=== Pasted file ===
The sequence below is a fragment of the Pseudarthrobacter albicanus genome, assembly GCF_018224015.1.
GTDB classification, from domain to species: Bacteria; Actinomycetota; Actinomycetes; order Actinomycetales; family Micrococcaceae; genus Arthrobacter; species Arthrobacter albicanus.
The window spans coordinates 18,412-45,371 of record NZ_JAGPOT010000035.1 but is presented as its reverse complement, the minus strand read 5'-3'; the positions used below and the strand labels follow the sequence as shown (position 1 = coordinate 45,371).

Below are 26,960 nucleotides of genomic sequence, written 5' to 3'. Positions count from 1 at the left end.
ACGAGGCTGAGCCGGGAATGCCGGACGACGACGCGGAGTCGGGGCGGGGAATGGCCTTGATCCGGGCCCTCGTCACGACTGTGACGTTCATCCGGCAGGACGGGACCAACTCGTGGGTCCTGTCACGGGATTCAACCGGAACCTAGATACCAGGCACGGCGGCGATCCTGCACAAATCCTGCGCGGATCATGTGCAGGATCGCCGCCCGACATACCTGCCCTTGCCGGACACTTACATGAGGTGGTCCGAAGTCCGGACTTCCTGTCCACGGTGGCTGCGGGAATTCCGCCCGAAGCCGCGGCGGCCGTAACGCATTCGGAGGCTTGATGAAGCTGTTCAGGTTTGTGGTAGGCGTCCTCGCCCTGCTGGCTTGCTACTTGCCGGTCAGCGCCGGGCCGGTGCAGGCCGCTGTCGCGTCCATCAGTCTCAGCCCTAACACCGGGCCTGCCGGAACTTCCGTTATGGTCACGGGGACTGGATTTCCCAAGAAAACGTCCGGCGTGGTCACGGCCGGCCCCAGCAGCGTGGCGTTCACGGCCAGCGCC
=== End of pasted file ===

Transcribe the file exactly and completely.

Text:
The sequence below is a fragment of the Pseudarthrobacter albicanus genome, assembly GCF_018224015.1.
GTDB classification, from domain to species: Bacteria; Actinomycetota; Actinomycetes; order Actinomycetales; family Micrococcaceae; genus Arthrobacter; species Arthrobacter albicanus.
The window spans coordinates 18,412-45,371 of record NZ_JAGPOT010000035.1 but is presented as its reverse complement, the minus strand read 5'-3'; the positions used below and the strand labels follow the sequence as shown (position 1 = coordinate 45,371).

Below are 26,960 nucleotides of genomic sequence, written 5' to 3'. Positions count from 1 at the left end.
ACGAGGCTGAGCCGGGAATGCCGGACGACGACGCGGAGTCGGGGCGGGGAATGGCCTTGATCCGGGCCCTCGTCACGACTGTGACGTTCATCCGGCAGGACGGGACCAACTCGTGGGTCCTGTCACGGGATTCAACCGGAACCTAGATACCAGGCACGGCGGCGATCCTGCACAAATCCTGCGCGGATCATGTGCAGGATCGCCGCCCGACATACCTGCCCTTGCCGGACACTTACATGAGGTGGTCCGAAGTCCGGACTTCCTGTCCACGGTGGCTGCGGGAATTCCGCCCGAAGCCGCGGCGGCCGTAACGCATTCGGAGGCTTGATGAAGCTGTTCAGGTTTGTGGTAGGCGTCCTCGCCCTGCTGGCTTGCTACTTGCCGGTCAGCGCCGGGCCGGTGCAGGCCGCTGTCGCGTCCATCAGTCTCAGCCCTAACACCGGGCCTGCCGGAACTTCCGTTATGGTCACGGGGACTGGATTTCCCAAGAAAACGTCCGGCGTGGTCACGGCCGGCCCCAGCAGCGTGGCGTTCACGGCCAGCGCC